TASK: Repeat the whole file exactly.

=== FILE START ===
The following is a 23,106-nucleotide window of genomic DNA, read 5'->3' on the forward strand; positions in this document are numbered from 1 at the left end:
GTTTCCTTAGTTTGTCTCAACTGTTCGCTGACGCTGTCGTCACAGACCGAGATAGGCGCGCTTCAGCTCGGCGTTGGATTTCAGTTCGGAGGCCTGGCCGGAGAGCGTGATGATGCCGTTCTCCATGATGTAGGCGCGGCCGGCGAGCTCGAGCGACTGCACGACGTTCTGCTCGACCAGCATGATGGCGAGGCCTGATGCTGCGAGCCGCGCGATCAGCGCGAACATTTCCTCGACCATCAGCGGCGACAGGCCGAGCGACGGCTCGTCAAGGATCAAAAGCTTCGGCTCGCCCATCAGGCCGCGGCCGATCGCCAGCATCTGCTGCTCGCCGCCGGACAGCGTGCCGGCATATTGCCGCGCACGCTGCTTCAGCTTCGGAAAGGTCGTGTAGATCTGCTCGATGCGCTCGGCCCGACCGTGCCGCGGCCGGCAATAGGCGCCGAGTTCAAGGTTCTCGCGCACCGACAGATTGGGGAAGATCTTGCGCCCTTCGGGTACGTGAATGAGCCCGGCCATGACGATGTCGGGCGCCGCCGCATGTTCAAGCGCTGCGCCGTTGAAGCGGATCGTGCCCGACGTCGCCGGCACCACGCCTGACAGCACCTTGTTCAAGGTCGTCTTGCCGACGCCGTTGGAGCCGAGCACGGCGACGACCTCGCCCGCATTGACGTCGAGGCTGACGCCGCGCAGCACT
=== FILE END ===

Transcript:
The following is a 23,106-nucleotide window of genomic DNA, read 5'->3' on the forward strand; positions in this document are numbered from 1 at the left end:
GTTTCCTTAGTTTGTCTCAACTGTTCGCTGACGCTGTCGTCACAGACCGAGATAGGCGCGCTTCAGCTCGGCGTTGGATTTCAGTTCGGAGGCCTGGCCGGAGAGCGTGATGATGCCGTTCTCCATGATGTAGGCGCGGCCGGCGAGCTCGAGCGACTGCACGACGTTCTGCTCGACCAGCATGATGGCGAGGCCTGATGCTGCGAGCCGCGCGATCAGCGCGAACATTTCCTCGACCATCAGCGGCGACAGGCCGAGCGACGGCTCGTCAAGGATCAAAAGCTTCGGCTCGCCCATCAGGCCGCGGCCGATCGCCAGCATCTGCTGCTCGCCGCCGGACAGCGTGCCGGCATATTGCCGCGCACGCTGCTTCAGCTTCGGAAAGGTCGTGTAGATCTGCTCGATGCGCTCGGCCCGACCGTGCCGCGGCCGGCAATAGGCGCCGAGTTCAAGGTTCTCGCGCACCGACAGATTGGGGAAGATCTTGCGCCCTTCGGGTACGTGAATGAGCCCGGCCATGACGATGTCGGGCGCCGCCGCATGTTCAAGCGCTGCGCCGTTGAAGCGGATCGTGCCCGACGTCGCCGGCACCACGCCTGACAGCACCTTGTTCAAGGTCGTCTTGCCGACGCCGTTGGAGCCGAGCACGGCGACGACCTCGCCCGCATTGACGTCGAGGCTGACGCCGCGCAGCACT